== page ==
The End of an Era
The tower network system reached its peak in 1935, with 64% of all fires being detected by towermen. During this year the towermen achieved their best record, sighting smoke 100 times and discovering 18 bush fires.
In 1954 the Ontario Forestry Branch, today known as the Ministry of Natural Resources, installed antennas on the tops of all fire lookout towers in order for rangers to communicate with aircraft and marine patrol. This system was set in place until 1962, when the radios were controlled remotely from the main office in town. This meant that the rangers no longer had to man the towers during the fire season.
In 1960, 25 towers were manned in the district, but this number steadily declined over the years to only 4 towers manned in 1968. By 1966, advancements in technology caused for the decline in the tower network system, and the decision was made to decommission the tower as a fire lookout. Come 1972, there was not a single tower in operation within the district.
Out with the Old, In with the New
After the Tower Hill fire lookout was decommissioned in 1966, it was used solely as a tourist attraction until 1973, when it was deemed too unsafe to climb and closed to the public.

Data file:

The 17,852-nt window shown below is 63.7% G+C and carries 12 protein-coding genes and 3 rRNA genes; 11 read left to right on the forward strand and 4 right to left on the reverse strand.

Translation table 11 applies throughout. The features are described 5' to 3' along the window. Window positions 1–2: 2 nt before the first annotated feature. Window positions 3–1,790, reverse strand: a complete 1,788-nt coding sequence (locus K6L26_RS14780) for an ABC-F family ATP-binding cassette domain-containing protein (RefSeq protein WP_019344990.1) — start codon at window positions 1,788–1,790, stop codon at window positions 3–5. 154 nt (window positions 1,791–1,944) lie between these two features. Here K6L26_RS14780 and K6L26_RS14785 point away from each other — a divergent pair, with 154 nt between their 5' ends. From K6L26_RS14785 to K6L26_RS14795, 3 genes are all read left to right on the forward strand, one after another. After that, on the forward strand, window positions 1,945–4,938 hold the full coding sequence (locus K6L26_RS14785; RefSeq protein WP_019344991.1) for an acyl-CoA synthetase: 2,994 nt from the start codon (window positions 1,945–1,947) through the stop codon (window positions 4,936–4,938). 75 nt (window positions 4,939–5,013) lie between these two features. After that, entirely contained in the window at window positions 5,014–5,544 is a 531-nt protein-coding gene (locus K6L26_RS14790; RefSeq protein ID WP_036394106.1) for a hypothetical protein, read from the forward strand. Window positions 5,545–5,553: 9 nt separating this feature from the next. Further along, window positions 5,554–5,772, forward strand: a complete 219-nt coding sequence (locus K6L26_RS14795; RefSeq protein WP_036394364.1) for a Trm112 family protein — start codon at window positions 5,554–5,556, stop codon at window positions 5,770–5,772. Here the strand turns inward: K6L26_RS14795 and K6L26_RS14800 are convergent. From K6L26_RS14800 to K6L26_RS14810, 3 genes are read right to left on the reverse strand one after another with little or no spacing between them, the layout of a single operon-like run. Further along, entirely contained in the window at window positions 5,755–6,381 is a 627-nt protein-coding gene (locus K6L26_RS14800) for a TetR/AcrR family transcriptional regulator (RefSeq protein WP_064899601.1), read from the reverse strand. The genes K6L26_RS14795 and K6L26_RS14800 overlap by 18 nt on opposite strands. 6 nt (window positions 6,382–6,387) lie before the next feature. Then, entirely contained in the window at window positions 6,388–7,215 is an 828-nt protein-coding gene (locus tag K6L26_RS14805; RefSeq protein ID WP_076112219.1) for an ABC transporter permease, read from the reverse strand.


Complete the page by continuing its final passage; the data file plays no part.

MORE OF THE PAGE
It was not long after its closure that a new tower was soon erected in its place. By April 1975, the construction of the new steel structure was underway.
The tower that replaced the old fire lookout took on a new look. It was still designed for locals and tourists to enjoy, but this tower had a few more safety features, such as gradual staircases and protective fencing.
The Opening of the Observation Tower
The new tower opened to the public in a ceremony held on August 18, 1975. The Hon. Leo Bernier, Minister of Natural Resources, welcomed upwards of 200 guests who looked on as he officially declared the tower to be open!
Some notable Parry Sounders in attendance were the Mayor of Parry Sound, Vincent Dunn; Lorne Maeck, M.P.P.; Adrian Steenkamer, president of the Parry Sound Chamber of Commerce; Meth Adamson, Councilor & Ralph Peck, District Manager of M.N.R.
A Tourist Attraction For All